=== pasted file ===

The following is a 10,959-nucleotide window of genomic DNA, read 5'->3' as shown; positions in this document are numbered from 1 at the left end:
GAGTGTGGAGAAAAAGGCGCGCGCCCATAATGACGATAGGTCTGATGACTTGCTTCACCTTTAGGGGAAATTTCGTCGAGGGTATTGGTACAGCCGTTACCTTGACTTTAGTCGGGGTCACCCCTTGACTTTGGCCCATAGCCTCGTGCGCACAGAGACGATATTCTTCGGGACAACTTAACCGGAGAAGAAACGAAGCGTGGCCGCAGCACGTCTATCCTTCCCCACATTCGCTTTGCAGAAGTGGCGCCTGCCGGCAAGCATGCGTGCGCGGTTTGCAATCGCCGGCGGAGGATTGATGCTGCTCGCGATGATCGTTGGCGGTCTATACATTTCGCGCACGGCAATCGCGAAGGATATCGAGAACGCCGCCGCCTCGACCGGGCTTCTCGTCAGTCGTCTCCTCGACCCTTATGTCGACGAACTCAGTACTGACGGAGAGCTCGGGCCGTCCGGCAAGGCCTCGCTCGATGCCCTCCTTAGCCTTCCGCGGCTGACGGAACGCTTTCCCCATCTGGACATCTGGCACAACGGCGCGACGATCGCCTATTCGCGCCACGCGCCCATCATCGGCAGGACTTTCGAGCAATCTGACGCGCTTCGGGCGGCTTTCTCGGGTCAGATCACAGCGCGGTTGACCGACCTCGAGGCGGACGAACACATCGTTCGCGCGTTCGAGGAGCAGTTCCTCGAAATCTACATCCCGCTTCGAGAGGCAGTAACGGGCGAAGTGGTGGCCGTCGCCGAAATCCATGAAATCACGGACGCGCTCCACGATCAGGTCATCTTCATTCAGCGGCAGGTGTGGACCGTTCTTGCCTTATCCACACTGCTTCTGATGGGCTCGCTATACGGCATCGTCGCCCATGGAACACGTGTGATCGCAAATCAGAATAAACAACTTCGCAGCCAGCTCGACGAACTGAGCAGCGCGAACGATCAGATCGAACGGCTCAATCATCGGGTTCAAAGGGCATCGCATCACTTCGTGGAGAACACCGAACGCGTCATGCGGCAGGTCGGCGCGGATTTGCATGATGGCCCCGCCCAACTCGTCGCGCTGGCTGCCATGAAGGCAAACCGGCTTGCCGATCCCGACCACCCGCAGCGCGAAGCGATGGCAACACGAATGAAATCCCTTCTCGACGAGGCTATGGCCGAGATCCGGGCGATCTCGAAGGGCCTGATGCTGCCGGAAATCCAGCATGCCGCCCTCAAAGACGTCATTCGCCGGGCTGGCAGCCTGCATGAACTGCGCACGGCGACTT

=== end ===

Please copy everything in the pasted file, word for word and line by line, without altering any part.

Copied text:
The following is a 10,959-nucleotide window of genomic DNA, read 5'->3' as shown; positions in this document are numbered from 1 at the left end:
GAGTGTGGAGAAAAAGGCGCGCGCCCATAATGACGATAGGTCTGATGACTTGCTTCACCTTTAGGGGAAATTTCGTCGAGGGTATTGGTACAGCCGTTACCTTGACTTTAGTCGGGGTCACCCCTTGACTTTGGCCCATAGCCTCGTGCGCACAGAGACGATATTCTTCGGGACAACTTAACCGGAGAAGAAACGAAGCGTGGCCGCAGCACGTCTATCCTTCCCCACATTCGCTTTGCAGAAGTGGCGCCTGCCGGCAAGCATGCGTGCGCGGTTTGCAATCGCCGGCGGAGGATTGATGCTGCTCGCGATGATCGTTGGCGGTCTATACATTTCGCGCACGGCAATCGCGAAGGATATCGAGAACGCCGCCGCCTCGACCGGGCTTCTCGTCAGTCGTCTCCTCGACCCTTATGTCGACGAACTCAGTACTGACGGAGAGCTCGGGCCGTCCGGCAAGGCCTCGCTCGATGCCCTCCTTAGCCTTCCGCGGCTGACGGAACGCTTTCCCCATCTGGACATCTGGCACAACGGCGCGACGATCGCCTATTCGCGCCACGCGCCCATCATCGGCAGGACTTTCGAGCAATCTGACGCGCTTCGGGCGGCTTTCTCGGGTCAGATCACAGCGCGGTTGACCGACCTCGAGGCGGACGAACACATCGTTCGCGCGTTCGAGGAGCAGTTCCTCGAAATCTACATCCCGCTTCGAGAGGCAGTAACGGGCGAAGTGGTGGCCGTCGCCGAAATCCATGAAATCACGGACGCGCTCCACGATCAGGTCATCTTCATTCAGCGGCAGGTGTGGACCGTTCTTGCCTTATCCACACTGCTTCTGATGGGCTCGCTATACGGCATCGTCGCCCATGGAACACGTGTGATCGCAAATCAGAATAAACAACTTCGCAGCCAGCTCGACGAACTGAGCAGCGCGAACGATCAGATCGAACGGCTCAATCATCGGGTTCAAAGGGCATCGCATCACTTCGTGGAGAACACCGAACGCGTCATGCGGCAGGTCGGCGCGGATTTGCATGATGGCCCCGCCCAACTCGTCGCGCTGGCTGCCATGAAGGCAAACCGGCTTGCCGATCCCGACCACCCGCAGCGCGAAGCGATGGCAACACGAATGAAATCCCTTCTCGACGAGGCTATGGCCGAGATCCGGGCGATCTCGAAGGGCCTGATGCTGCCGGAAATCCAGCATGCCGCCCTCAAAGACGTCATTCGCCGGGCTGGCAGCCTGCATGAACTGCGCACGGCGACTT